Figuring out what a film “needs” musically can be a challenge. But clues are hidden in the project’s setting, script, tone, characters––and it’s a music supervisor’s job to find them. As vice president of the Guild of Music Supervisors, Madonna Wade-Reed and her team advocate for music supervisors, offer resources for them to develop their skill sets, and work to spread the word that the profession––perhaps a lesser-known career within the entertainment industry––exists.
“I want more people to know that the music supervisor should be brought into a project ASAP,” Wade-Reed says. “They can help with budget and figure out so many aspects of the project pre- and during production.”
Wade Reed has been an assistant to an actor, producer and director in the past. She says she took those gigs purposely to better understand creative people, and know the creative process from all sides–– and recommends other aspiring music supervisors do the same.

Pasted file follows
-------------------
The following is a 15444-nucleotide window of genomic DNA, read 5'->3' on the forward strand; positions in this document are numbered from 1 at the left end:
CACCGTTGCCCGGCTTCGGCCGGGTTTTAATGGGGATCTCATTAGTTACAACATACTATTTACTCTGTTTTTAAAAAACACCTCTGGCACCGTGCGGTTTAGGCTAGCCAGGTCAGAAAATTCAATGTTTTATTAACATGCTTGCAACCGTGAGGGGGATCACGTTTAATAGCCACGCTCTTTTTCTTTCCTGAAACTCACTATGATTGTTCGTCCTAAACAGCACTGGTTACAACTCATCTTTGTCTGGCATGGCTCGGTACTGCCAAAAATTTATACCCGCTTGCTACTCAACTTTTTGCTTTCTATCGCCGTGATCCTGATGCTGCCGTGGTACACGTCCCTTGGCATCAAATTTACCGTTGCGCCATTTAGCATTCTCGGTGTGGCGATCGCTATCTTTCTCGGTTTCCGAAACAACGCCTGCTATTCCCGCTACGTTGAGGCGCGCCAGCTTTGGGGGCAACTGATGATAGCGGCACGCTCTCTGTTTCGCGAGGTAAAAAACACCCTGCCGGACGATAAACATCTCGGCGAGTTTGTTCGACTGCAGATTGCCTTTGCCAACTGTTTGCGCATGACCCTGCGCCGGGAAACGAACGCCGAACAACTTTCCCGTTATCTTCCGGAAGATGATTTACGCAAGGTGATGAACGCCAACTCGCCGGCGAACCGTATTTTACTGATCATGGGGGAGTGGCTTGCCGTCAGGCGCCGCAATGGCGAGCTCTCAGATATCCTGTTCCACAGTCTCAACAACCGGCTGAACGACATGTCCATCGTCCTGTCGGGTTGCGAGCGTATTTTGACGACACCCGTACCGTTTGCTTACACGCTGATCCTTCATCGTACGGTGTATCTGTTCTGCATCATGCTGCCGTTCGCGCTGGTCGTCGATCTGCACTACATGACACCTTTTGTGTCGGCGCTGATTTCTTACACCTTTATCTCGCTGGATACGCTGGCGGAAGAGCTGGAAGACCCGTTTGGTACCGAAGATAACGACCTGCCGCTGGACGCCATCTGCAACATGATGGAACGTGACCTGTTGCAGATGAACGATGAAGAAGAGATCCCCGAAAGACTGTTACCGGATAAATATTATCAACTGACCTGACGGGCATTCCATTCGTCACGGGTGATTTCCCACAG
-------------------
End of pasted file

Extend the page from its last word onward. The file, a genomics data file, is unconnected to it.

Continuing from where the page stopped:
“There are so many different pathways to becoming one,” she says. “I always refer to it as ‘Google Maps’––there are a million ways to get from A to B. But always keep a couple things in mind when coming into the business. First, leave your ego at the door. Who you are as a person will define who you are to the members of the industry and whether anyone wants to work with you. And don’t skip any steps. Even if something seems like grunt work, go in and do it, at least once. So you can understand every step.”
Wade-Reed says a common misconception about music supervision is that it’s all about having good taste in music; rather, she says it’s about being able to learn about new music and how it can apply to or enhance narratives. “You have to explore different genres and areas of music and become almost a little amateur expert,” she says. “I like to push myself into uncharted waters if I can, because it keeps the job exciting. You don’t want a career of Groundhog Day moments. You’ll be terrified sometimes, but you should do it.”